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Energy Institute Lecture Series: Master of Science in Energy Webinars – Dr. Christian Brannstrom

November 17, 2020

11:00 am - 12:00 pm

Energy Institute Lecture Series: Master of Science in Energy Webinars

Determinants of host community responses to wind farms in coastal Ceará, Brazil

The next presentation in the Texas A&M Energy Institute Lecture Series: Master of Science in Energy Webinars, featuring Dr. Christian Brannstrom, a Professor in the Department of Geography at Texas A&M University, will be held on Tuesday, November 17, 2020, from 11:00 a.m. – 12:00 p.m. CST (GMT -6:00) through an online Zoom meeting. The topic will be “Determinants of host community responses to wind farms in coastal Ceará, Brazil.”


The importance of distributive and procedural justice indicators in determining host community responses to utility-scale renewable energy infrastructure is increasingly recognized. There is emerging consensus on the relatively higher explanatory power of process fairness and transparency in predicting acceptance of wind farms. However, most studies reporting on these phenomena quantitatively are focused in North America and Europe. Since 2005, the installed capacity of wind power in Brazil increased from 29 MW to nearly 16 GW, or 9% of the total capacity, in 2020, with expectations for 27 GW by 2027. Here I summarize qualitative findings on host community interactions with wind farms in Brazil, then present results of a face-to-face survey applied to 310 randomly selected heads of household in three communities hosting wind farms. The study communities are located within an emerging cluster of wind power in northeastern Brazil’s Ceará state, where nearly 70% of installed capacity has been built within 5 km of the Atlantic coast. We find high levels of support (~80% of respondents) for wind farms in two host communities with predictive variables associated with procedural and distributive justice concepts. In a third community, high opposition to a proposed wind farm was observed, with support predicted by distributive justice variables. The results suggest uneven patterns of support and opposition owing to land-tenure struggles, levels of internal community organization, and expectations for benefits from wind farms.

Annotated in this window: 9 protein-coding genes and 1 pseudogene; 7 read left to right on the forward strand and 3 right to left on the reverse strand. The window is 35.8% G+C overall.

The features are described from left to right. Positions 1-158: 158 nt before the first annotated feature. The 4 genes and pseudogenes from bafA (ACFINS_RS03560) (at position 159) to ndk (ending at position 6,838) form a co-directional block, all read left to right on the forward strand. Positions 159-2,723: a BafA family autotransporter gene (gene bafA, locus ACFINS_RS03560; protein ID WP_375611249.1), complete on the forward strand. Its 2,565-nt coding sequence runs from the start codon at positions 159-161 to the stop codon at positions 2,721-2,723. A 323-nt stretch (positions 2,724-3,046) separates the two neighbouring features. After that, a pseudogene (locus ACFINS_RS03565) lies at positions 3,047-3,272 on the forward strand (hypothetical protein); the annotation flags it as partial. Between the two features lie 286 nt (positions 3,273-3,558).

Christian Brannstrom is a professor of geography and associate dean for academic affairs in the College of Geosciences. He teaches an undergraduate course on the geography of energy, which uses field trips to Sweetwater and Denton, Texas, to illustrate geographical dimensions of wind power and hydraulic fracturing debates. He has edited two books and published articles on historical geography, land-change science, and energy geographies. His research focuses on the social and political aspects of renewable energy and unconventional fossil fuels, with an emphasis on Texas and Brazil. Recently, he has partnered with geographers at the Universidade Federal do Ceará for collaborative research on wind farms in Brazil. His work has been supported by the National Science Foundation, the National Geographic Society, Texas Sea Grant, the TAMU Glasscock Center for Humanities Research, and Brazilian funding agencies.